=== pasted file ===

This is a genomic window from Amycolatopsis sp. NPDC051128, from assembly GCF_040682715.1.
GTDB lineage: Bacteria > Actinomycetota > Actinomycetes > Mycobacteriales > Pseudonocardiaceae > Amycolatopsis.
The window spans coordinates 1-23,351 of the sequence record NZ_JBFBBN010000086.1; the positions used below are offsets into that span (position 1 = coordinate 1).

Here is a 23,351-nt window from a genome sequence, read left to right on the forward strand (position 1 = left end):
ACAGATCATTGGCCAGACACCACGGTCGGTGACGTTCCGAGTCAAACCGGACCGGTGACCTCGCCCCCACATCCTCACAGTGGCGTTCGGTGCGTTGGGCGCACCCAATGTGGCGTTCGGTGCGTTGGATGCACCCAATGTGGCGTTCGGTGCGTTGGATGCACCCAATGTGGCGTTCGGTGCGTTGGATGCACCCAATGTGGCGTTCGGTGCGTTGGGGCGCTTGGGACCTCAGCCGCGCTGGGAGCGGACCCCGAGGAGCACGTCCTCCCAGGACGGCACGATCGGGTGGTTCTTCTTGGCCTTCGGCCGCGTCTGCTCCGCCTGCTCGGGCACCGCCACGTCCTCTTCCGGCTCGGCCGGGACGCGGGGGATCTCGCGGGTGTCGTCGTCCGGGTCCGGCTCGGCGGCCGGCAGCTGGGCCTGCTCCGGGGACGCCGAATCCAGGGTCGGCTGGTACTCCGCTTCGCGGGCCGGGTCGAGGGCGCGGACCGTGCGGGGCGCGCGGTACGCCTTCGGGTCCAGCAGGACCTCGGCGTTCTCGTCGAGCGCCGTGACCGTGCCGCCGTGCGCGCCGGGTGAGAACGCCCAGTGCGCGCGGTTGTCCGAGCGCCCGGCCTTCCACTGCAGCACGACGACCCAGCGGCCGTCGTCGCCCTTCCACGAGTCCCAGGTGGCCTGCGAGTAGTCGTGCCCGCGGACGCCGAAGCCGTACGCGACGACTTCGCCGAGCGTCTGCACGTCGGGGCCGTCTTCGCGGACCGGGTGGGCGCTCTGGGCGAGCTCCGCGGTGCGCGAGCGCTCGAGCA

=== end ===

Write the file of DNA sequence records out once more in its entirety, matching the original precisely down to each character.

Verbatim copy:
This is a genomic window from Amycolatopsis sp. NPDC051128, from assembly GCF_040682715.1.
GTDB lineage: Bacteria > Actinomycetota > Actinomycetes > Mycobacteriales > Pseudonocardiaceae > Amycolatopsis.
The window spans coordinates 1-23,351 of the sequence record NZ_JBFBBN010000086.1; the positions used below are offsets into that span (position 1 = coordinate 1).

Here is a 23,351-nt window from a genome sequence, read left to right on the forward strand (position 1 = left end):
ACAGATCATTGGCCAGACACCACGGTCGGTGACGTTCCGAGTCAAACCGGACCGGTGACCTCGCCCCCACATCCTCACAGTGGCGTTCGGTGCGTTGGGCGCACCCAATGTGGCGTTCGGTGCGTTGGATGCACCCAATGTGGCGTTCGGTGCGTTGGATGCACCCAATGTGGCGTTCGGTGCGTTGGATGCACCCAATGTGGCGTTCGGTGCGTTGGGGCGCTTGGGACCTCAGCCGCGCTGGGAGCGGACCCCGAGGAGCACGTCCTCCCAGGACGGCACGATCGGGTGGTTCTTCTTGGCCTTCGGCCGCGTCTGCTCCGCCTGCTCGGGCACCGCCACGTCCTCTTCCGGCTCGGCCGGGACGCGGGGGATCTCGCGGGTGTCGTCGTCCGGGTCCGGCTCGGCGGCCGGCAGCTGGGCCTGCTCCGGGGACGCCGAATCCAGGGTCGGCTGGTACTCCGCTTCGCGGGCCGGGTCGAGGGCGCGGACCGTGCGGGGCGCGCGGTACGCCTTCGGGTCCAGCAGGACCTCGGCGTTCTCGTCGAGCGCCGTGACCGTGCCGCCGTGCGCGCCGGGTGAGAACGCCCAGTGCGCGCGGTTGTCCGAGCGCCCGGCCTTCCACTGCAGCACGACGACCCAGCGGCCGTCGTCGCCCTTCCACGAGTCCCAGGTGGCCTGCGAGTAGTCGTGCCCGCGGACGCCGAAGCCGTACGCGACGACTTCGCCGAGCGTCTGCACGTCGGGGCCGTCTTCGCGGACCGGGTGGGCGCTCTGGGCGAGCTCCGCGGTGCGCGAGCGCTCGAGCA